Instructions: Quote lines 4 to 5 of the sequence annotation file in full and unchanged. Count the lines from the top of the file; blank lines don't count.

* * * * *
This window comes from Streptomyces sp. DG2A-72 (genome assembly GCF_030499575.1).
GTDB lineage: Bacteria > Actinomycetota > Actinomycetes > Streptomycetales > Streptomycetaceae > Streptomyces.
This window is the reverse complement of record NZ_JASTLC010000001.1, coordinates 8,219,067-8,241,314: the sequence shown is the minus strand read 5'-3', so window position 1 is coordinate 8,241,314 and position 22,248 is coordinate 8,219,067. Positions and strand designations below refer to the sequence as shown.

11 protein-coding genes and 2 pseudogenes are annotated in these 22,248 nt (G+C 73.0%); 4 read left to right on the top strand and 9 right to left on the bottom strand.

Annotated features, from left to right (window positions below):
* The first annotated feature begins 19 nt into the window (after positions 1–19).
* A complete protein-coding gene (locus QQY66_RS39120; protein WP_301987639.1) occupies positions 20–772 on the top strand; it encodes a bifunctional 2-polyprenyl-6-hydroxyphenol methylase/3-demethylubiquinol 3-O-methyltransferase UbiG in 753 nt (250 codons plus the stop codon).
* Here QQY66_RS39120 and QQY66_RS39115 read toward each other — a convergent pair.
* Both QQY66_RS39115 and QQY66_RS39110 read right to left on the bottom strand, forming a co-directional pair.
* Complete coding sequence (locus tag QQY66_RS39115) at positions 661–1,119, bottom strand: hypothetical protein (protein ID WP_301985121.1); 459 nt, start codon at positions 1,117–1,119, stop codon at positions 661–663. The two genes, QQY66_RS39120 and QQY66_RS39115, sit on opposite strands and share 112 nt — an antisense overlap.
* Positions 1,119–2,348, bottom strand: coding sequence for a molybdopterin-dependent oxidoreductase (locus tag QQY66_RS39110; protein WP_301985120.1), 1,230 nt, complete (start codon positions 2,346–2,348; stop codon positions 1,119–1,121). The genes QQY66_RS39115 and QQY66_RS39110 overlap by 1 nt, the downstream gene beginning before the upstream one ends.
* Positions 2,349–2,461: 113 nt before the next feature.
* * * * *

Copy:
11 protein-coding genes and 2 pseudogenes are annotated in these 22,248 nt (G+C 73.0%); 4 read left to right on the top strand and 9 right to left on the bottom strand.

Annotated features, from left to right (window positions below):